Late one night about a year ago, I received a call from the mysterious Charles Johnson. Mother Jones calls Johnson, "Twitter's most infamous right-wing troll." Whatever. Johnson knows stuff, much of it true.
He asked me whether I had read David Garrow's massive 2017 Obama biography, "Rising Star." When I said I had, he asked whether I had read the paperback version. I had not. He pointed me to a particular page and told me to go get the paperback.
Garrow, a Pulitzer Prize-winning civil rights historian, knows stuff too. Although I disagree with his politics, I admire Garrow's nerve.
In June 2019, Garrow published a piece in the British journal Standpoint entitled, "The Troubling Legacy of Martin Luther King Jr." Two-dozen American media outlets, including the New York Times, had refused to run Garrow's highly newsworthy article.
Having exhaustively reviewed FBI documents, Garrow reported that King had been taped encouraging a fellow minister to rape a woman and actually witnessed the rape.
The FBI transcription of the audio, concluded Garrow, "poses so fundamental a challenge to his historical stature as to require the most complete and extensive historical review possible."
To no one's surprise, the America media did their best to ignore this story, and Garrow is lucky they did. The Pulitzers might have taken their prize back.
Obama is not quite the sacred cow King is, but he runs a close second, especially on the subject of sex. Although Garrow is no fan of mine, I am, with reservations, a fan of his. I decided to check out the paperback.
On page 113, I found the excerpt not included in the original version of "Rising Star." It came from a letter Obama wrote to his college girlfriend, Alex McNear.
Given its content, I could see why the excerpt was left out. Wanting to know who made the decision to do so, I emailed Garrow.
Garrow wrote back promptly, telling me it was McNear who refused to share the lines in question. She told him they were "too explosive," adding, "They involved gayness."
A dogged researcher, Garrow followed the unredacted letters to Emory University where they ended up after McNear sold them.
Garrow had a friend go to the library, find the redacted lines, and copy them down by hand. Garrow then inserted this new language into the paperback that came out in May 2018.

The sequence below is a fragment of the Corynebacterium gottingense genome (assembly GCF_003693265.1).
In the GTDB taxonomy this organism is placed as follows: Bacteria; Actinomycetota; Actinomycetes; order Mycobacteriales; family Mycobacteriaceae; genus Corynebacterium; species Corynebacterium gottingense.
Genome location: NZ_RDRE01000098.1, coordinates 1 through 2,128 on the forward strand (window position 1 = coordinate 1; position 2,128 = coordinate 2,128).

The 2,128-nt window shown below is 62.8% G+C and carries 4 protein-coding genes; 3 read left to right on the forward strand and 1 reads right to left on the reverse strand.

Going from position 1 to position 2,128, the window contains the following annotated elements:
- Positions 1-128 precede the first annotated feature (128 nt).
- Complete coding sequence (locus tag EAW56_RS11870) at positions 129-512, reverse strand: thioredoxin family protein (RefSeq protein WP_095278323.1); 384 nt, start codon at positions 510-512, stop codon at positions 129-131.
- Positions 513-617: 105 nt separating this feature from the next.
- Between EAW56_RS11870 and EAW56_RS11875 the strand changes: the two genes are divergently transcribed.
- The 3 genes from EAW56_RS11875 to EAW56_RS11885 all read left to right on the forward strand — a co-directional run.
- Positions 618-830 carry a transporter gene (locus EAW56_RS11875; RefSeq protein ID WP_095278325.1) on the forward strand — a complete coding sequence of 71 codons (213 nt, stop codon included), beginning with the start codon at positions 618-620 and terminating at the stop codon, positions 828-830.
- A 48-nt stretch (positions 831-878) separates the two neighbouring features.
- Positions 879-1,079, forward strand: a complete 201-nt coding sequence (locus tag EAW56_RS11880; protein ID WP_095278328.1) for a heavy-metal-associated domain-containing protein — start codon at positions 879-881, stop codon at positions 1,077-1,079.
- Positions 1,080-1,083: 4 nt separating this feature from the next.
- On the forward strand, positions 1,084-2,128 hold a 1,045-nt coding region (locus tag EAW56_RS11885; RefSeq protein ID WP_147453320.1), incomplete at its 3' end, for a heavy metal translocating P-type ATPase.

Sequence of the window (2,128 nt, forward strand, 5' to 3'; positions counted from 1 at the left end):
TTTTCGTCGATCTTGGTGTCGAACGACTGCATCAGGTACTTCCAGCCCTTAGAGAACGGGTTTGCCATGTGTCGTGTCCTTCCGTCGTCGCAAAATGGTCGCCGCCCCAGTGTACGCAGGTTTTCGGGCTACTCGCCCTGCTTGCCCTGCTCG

Obama, then about 21, had written to McNear that he viewed gay sex as "an attempt to remove oneself from the present, a refusal perhaps to perpetuate the endless farce of earthly life."
Then came the money quote: "You see, I make love to men daily, but in the imagination. My mind is androgynous to a great extent and I hope to make it more so."
At the time, Obama was in New York, writing back to McNear who was still in Los Angeles. These sentiments may explain why Obama inexplicably froze McNear out of his life. Garrow describes the letters Obama sent to McNear as "hostile," even "ugly."
Dipping into his thesaurus, Obama wrote on one occasion, "You are correct when you say that initially you were to me nothing more than a lovely wraith I had shaped to fit my needs." And on another, "I no longer feel compelled to try to shackle you in my abstruse dreams." Shackle?
This revelation came at a good time for me. In writing my book "Unmasking Obama," I was still debating whether or not I should address the rumors of Obama's homosexuality.
There was other evidence to consider. One was Obama's adolescent relationship with CPUSA member Frank Marshall Davis, an admitted bisexual with a taste for underage prey.
Obama wrote one poem about Davis while in college, "Pop," and likely an earlier one while in high school. Davis appears to have written one about Obama.
"Pop takes another shot, neat / Points out the same amber / Stain on his shorts that I've got on mine / and / Makes me smell his smell, coming / From me," Obama wrote as a 19-year-old.
What young man writes something like that? Well, the same young man who wrote, "I make love to men daily."
Then too there was the memorable Larry Sinclair. In June 2008, at the National Press Club in Washington, Sinclair related the alleged details of a two-day coke and sex romp with the then-married Obama in 1999.
Sinclair provided dates, the name of the hotel, the name of the Muslim limo driver who arranged the assignation, the specifics of their sexual interlude, and challenged the media to follow up. They did not. Instead, as was their habit during the Obama years, they attacked the messenger.
If Sinclair's charge seems outlandish, consider the case of Andrew Gillum, the married-with-children Obama wannabe who very nearly was elected governor of Florida in 2018.
The Daily Mail headline from March 2020 says it all: "Baggies of crystal meth, empty Corona bottles and soiled bedding: These are the sordid images of the raucous hotel party that sent Florida Dem Andrew Gillum to rehab and left male escort hospitalized." On the "down low," hotels are where stuff happens, even during COVID season.
I still had one final reservation about going public. In his email, Garrow related how the media ignored the bombshell in his paperback, writing, "Even the Daily Caller, which I'm
98% certain knew of the change, didn't do anything with it."
The topic of Obama's sexuality worries the more "respectable" conservative media outlets. To address the question would, I suspected, scare "even the Daily Caller" from covering my book.
But, damn I thought, there are dozens of books that mask Obama. At least one book has to unmask him – and if not mine, whose?
Jack Cashill's new book, "Unmasking Obama: The Fight to Tell the True Story of a Failed Presidency," is now widely available. To learn more, see www.cashill.com.